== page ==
This article was written by Edward Hsiang

“Faster, Higher, Stronger – Together” is the official motto of the Olympic games, and if you took a side-by-side comparison of athletic performance over the years, you would see that it holds true. The men’s Olympic gold for the 100m dash was 12.00 seconds in 1896, compared to Usain Bolt’s 9.69 seconds in 2008. A simple flip off the vault in the 1970’s pales in comparison to the mouthful of words needed to describe Olympic level routines in 2021. The Amanar vault attempted by Simone Biles in the 2021 Tokyo Olympics, for example, consists of “a roundoff into a back handspring off the vaulting platform into two and a half twists in a back layout salto off the table.” It’s no question that today’s athletes are starting from a much younger age, and accessibility has increased dramatically over the past decade; but is that enough to account for the mind-boggling increase in performance over the history of these competitions? 

This is where the topic of sports science comes into play. The psychology behind performing under pressure, the neuroscience behind hitting a 150 km/h ball, the data science behind optimizing training, and the physiology behind building the perfect living machine all come together as the best athletes in the world aim for a gold medal. 

Mental health has become an increasingly prevalent topic, and there’s no exception when training for the Olympic games. Lily Williams, a cyclist who competed in Tokyo with Team USA, says, “I honestly don’t know how you could do it without a sport psychologist, our job is basically to go hurt ourselves as much as possible day in and day out, and it’s really helpful to have somebody help you disassociate that kind of work from feelings of negativity.” Aside from mental health, psychologists also help Olympians deal with performance anxiety, improve focus, and navigate distractions. 

On the neurological side of things, new cutting-edge training programs are also at work. Research suggests that it takes at least 250 milliseconds for the average person to begin moving after seeing a stimulus, with reaction times doubling if decisions on what moves to make or what strategy to employ were also at play (Drew, 2021). Projectiles in elite sports such as baseball and tennis travel from one player to another in as fast as 400 milliseconds, making snap judgement calls necessary for top-tier competitors. Bruce Abernathy, a behavioural scientist at the University of Queensland, Australia, suggests a three-stage analysis athletes use to strike these projectiles: an initial pre-play assessment on likely strategies the opponent will employ, followed by the crucial extraction of information from their opponent’s body movements, culminating in the body’s reaction to the incoming stimulus. What proved to be key was the incredibly skilled biomechanical analysis that top-level competitors were able to do subconsciously, as well as the predictive eye-tracking that comes with experience. Currently, in the world of baseball, some athletes are turning to VR technology to help speed up their decision-making process. 3D avatars of their opponents are shown to throw pitch after pitch, allowing players to make snap judgement calls on whether the pitch is a strike or a ball, a fastball or a curveball.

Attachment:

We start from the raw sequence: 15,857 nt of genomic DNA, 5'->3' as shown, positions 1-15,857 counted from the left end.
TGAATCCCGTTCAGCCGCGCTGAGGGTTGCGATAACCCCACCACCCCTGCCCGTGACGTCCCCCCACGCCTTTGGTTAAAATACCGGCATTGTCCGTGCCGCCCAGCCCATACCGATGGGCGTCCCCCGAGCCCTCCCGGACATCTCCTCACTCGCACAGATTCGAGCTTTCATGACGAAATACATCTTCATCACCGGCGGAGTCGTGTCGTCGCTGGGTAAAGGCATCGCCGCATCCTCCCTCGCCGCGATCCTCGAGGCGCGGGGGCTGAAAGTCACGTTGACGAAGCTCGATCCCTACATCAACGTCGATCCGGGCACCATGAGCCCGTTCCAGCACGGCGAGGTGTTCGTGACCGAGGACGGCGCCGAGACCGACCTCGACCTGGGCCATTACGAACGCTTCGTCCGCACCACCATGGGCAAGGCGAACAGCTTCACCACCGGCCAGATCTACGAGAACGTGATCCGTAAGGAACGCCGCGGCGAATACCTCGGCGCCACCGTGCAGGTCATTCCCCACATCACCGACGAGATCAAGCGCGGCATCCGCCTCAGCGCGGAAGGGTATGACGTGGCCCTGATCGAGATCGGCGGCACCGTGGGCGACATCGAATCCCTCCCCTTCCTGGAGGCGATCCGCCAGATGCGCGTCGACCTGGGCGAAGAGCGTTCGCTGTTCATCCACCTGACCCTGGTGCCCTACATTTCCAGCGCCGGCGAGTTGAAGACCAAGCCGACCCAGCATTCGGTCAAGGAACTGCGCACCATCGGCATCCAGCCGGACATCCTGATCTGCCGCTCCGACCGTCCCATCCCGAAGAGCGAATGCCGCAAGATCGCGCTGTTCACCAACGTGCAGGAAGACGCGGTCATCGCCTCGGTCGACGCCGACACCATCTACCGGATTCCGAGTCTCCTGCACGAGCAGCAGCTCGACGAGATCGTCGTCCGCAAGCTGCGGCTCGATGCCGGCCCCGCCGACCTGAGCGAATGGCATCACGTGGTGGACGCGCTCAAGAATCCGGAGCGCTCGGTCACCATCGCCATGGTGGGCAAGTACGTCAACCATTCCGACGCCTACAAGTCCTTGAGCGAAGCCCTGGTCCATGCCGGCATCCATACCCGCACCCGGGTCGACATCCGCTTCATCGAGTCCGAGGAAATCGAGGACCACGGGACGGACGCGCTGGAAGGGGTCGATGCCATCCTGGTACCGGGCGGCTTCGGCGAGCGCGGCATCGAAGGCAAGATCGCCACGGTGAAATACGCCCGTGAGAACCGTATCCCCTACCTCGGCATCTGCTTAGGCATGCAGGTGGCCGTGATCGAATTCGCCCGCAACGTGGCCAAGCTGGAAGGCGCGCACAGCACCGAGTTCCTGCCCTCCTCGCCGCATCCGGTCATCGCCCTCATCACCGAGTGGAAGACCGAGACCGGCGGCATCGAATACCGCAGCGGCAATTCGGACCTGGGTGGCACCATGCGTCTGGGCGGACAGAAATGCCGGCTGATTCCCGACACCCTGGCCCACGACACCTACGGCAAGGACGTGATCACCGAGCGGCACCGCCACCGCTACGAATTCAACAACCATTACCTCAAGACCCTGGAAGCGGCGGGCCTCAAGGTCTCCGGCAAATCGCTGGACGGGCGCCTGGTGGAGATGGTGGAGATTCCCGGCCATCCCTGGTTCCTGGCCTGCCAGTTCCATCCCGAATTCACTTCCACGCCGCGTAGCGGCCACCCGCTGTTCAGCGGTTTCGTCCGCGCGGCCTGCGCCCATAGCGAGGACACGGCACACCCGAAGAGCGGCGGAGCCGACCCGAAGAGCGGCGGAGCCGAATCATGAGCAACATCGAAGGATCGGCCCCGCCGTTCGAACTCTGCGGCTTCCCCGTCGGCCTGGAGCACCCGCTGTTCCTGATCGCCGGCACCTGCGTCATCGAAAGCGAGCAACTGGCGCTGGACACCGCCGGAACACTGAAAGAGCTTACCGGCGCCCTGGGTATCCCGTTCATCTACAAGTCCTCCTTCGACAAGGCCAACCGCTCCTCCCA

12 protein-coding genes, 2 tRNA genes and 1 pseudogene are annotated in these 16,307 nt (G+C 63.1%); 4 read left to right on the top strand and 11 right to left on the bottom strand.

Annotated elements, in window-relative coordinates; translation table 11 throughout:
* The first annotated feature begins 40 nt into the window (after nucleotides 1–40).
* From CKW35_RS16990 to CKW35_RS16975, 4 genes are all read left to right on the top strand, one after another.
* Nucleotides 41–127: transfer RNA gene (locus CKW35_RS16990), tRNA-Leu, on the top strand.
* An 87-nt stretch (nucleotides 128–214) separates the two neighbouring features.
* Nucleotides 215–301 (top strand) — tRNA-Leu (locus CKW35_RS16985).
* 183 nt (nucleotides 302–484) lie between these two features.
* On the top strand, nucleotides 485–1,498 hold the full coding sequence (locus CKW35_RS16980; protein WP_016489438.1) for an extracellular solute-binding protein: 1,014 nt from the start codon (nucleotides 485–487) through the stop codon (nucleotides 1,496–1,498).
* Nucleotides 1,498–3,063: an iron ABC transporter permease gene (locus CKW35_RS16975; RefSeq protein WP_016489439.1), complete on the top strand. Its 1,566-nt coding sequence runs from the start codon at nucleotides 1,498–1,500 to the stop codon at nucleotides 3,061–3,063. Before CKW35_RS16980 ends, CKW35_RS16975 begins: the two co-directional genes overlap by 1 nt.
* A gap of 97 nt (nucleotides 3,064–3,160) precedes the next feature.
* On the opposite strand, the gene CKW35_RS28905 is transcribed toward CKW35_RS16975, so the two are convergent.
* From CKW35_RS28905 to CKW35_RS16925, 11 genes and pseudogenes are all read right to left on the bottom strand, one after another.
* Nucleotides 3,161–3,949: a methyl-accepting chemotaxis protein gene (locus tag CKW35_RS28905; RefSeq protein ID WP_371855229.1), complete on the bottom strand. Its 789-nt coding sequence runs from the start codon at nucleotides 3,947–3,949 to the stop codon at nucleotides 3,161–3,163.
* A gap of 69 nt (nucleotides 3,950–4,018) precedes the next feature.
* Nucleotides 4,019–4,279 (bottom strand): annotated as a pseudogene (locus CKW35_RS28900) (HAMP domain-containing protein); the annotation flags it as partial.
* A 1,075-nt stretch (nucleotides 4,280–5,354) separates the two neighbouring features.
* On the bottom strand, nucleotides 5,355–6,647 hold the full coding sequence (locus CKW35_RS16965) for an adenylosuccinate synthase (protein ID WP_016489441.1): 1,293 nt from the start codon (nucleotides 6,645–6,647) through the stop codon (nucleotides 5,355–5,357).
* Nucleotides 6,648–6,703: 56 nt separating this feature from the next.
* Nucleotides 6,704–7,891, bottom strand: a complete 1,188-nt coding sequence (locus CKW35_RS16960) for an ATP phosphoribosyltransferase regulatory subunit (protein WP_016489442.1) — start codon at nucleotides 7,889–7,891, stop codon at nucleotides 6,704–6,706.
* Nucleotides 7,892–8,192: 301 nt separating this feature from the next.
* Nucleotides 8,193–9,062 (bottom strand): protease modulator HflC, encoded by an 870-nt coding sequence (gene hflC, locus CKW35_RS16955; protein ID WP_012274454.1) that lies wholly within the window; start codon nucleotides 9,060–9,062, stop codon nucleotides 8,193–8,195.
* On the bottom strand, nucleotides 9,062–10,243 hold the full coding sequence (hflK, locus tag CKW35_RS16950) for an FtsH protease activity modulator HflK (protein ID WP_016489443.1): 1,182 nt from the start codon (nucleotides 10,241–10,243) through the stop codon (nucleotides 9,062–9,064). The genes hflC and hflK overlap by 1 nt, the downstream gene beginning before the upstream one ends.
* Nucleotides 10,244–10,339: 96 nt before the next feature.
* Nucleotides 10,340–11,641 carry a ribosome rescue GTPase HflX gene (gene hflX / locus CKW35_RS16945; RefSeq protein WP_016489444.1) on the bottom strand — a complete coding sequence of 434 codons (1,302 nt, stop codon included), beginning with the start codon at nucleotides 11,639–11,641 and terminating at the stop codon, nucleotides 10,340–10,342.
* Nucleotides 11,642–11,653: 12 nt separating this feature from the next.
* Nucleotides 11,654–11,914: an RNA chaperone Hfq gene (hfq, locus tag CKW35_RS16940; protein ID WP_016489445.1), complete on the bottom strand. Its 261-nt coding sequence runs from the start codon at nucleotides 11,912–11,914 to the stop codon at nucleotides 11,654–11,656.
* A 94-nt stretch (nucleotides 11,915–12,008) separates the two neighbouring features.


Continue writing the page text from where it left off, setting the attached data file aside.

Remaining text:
Data science and statistical analysis are also at play when it comes to perfecting training regimens. Alessio Rossi, a former athlete and current postdoctoral researcher at the University of Pisa, Italy, compiles and analyses data to help athletes walk the fine line between peak performance and injury. These days athletes wear a myriad of gear while training, including accelerometers, monitors for heart rate and oxygen saturation, smart gear to track body positioning, and even equipment to track sleep quality and body temperature.  Analysis of this data can help make minute changes to one’s form, but also track over-exertion and predict injuries. 

When it comes down to it, a person’s physiology is probably one of the most important factors at play in the realm of competitive sports. Although much is governed by your genetic predisposition, how often you train, what you eat, down to even what’s happening inside your cells, are considered when crafting the perfect human-machine. Francesca Amati, an exercise physiologist at the University of Lausanne, Switzerland, says that enzymes in your body can adapt to regular exercise, forming complexes that improve the efficiency of mitochondria, which in turn power your cells. The bodies of highly trained athletes may be fine-tuned even further on a cellular level, she adds, by storing fat globules (which are burned for energy) closer to mitochondria (King, 2021). “The quality of training and the type of training does impact mitochondria,” agrees David Hood, a mitochondrial scientist at the University of Toronto, Canada. Advancements in this field provide a scientific basis for the training regimen of modern competitors, adding to the decades-long trial and error methodology employed by sports physiologists. 

“One minute of performance on-stage, ten years of work off-stage” goes the Chinese adage, which accurately describes the careers of Olympians. Although most of the work is done behind the scenes, advancements in sports science have paved the way for most, if not all, of the competitors at the 2021 Tokyo Olympic games. From mental to physical performance, it truly allows us to go faster, be stronger, and aim higher. 


Drew, L. (2021). How athletes hit a fastball. Nature, 592(7852). King, A. (2021). Could mitochondria help athletes to make gains? Nature, 592(7852).

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